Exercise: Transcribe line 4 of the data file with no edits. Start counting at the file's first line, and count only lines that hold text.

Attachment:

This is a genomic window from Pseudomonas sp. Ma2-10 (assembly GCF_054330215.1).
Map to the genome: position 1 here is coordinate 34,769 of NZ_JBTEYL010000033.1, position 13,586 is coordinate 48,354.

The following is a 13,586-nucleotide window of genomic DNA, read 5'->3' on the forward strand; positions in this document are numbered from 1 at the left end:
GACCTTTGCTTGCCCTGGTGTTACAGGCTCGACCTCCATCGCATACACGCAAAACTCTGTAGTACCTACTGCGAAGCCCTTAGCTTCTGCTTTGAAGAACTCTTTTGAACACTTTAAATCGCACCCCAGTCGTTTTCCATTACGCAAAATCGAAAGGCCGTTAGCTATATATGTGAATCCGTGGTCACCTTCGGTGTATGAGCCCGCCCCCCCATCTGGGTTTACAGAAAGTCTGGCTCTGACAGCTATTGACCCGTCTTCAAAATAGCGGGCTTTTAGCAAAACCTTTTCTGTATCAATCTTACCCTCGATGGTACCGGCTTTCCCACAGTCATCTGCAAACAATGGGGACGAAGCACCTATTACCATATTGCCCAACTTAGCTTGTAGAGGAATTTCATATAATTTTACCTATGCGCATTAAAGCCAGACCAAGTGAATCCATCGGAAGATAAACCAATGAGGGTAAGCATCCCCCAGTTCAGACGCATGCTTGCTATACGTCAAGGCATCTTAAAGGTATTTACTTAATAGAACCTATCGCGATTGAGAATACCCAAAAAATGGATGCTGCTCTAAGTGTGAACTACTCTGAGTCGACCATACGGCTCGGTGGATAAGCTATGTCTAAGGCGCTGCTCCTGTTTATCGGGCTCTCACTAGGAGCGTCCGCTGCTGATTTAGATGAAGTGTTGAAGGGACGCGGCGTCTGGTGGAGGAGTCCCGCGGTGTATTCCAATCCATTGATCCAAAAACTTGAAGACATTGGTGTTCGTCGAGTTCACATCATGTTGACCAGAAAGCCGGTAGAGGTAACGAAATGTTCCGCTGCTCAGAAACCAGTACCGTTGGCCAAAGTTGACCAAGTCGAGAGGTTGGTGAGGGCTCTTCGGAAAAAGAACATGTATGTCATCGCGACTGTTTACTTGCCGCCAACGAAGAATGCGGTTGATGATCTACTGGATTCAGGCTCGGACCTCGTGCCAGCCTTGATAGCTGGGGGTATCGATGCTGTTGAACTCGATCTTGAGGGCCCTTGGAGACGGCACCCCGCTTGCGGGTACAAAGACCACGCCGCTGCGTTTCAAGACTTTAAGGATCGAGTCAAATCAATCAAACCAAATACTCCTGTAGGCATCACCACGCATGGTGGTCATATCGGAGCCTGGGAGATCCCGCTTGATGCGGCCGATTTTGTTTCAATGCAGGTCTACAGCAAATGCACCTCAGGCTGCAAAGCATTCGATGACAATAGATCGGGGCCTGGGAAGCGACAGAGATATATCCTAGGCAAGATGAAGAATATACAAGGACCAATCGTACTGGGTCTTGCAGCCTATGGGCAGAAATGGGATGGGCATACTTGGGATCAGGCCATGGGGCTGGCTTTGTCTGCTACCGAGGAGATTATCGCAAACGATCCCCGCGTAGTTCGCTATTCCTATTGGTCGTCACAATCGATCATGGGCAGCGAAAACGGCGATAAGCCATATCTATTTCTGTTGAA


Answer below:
GACCTTTGCTTGCCCTGGTGTTACAGGCTCGACCTCCATCGCATACACGCAAAACTCTGTAGTACCTACTGCGAAGCCCTTAGCTTCTGCTTTGAAGAACTCTTTTGAACACTTTAAATCGCACCCCAGTCGTTTTCCATTACGCAAAATCGAAAGGCCGTTAGCTATATATGTGAATCCGTGGTCACCTTCGGTGTATGAGCCCGCCCCCCCATCTGGGTTTACAGAAAGTCTGGCTCTGACAGCTATTGACCCGTCTTCAAAATAGCGGGCTTTTAGCAAAACCTTTTCTGTATCAATCTTACCCTCGATGGTACCGGCTTTCCCACAGTCATCTGCAAACAATGGGGACGAAGCACCTATTACCATATTGCCCAACTTAGCTTGTAGAGGAATTTCATATAATTTTACCTATGCGCATTAAAGCCAGACCAAGTGAATCCATCGGAAGATAAACCAATGAGGGTAAGCATCCCCCAGTTCAGACGCATGCTTGCTATACGTCAAGGCATCTTAAAGGTATTTACTTAATAGAACCTATCGCGATTGAGAATACCCAAAAAATGGATGCTGCTCTAAGTGTGAACTACTCTGAGTCGACCATACGGCTCGGTGGATAAGCTATGTCTAAGGCGCTGCTCCTGTTTATCGGGCTCTCACTAGGAGCGTCCGCTGCTGATTTAGATGAAGTGTTGAAGGGACGCGGCGTCTGGTGGAGGAGTCCCGCGGTGTATTCCAATCCATTGATCCAAAAACTTGAAGACATTGGTGTTCGTCGAGTTCACATCATGTTGACCAGAAAGCCGGTAGAGGTAACGAAATGTTCCGCTGCTCAGAAACCAGTACCGTTGGCCAAAGTTGACCAAGTCGAGAGGTTGGTGAGGGCTCTTCGGAAAAAGAACATGTATGTCATCGCGACTGTTTACTTGCCGCCAACGAAGAATGCGGTTGATGATCTACTGGATTCAGGCTCGGACCTCGTGCCAGCCTTGATAGCTGGGGGTATCGATGCTGTTGAACTCGATCTTGAGGGCCCTTGGAGACGGCACCCCGCTTGCGGGTACAAAGACCACGCCGCTGCGTTTCAAGACTTTAAGGATCGAGTCAAATCAATCAAACCAAATACTCCTGTAGGCATCACCACGCATGGTGGTCATATCGGAGCCTGGGAGATCCCGCTTGATGCGGCCGATTTTGTTTCAATGCAGGTCTACAGCAAATGCACCTCAGGCTGCAAAGCATTCGATGACAATAGATCGGGGCCTGGGAAGCGACAGAGATATATCCTAGGCAAGATGAAGAATATACAAGGACCAATCGTACTGGGTCTTGCAGCCTATGGGCAGAAATGGGATGGGCATACTTGGGATCAGGCCATGGGGCTGGCTTTGTCTGCTACCGAGGAGATTATCGCAAACGATCCCCGCGTAGTTCGCTATTCCTATTGGTCGTCACAATCGATCATGGGCAGCGAAAACGGCGATAAGCCATATCTATTTCTGTTGAA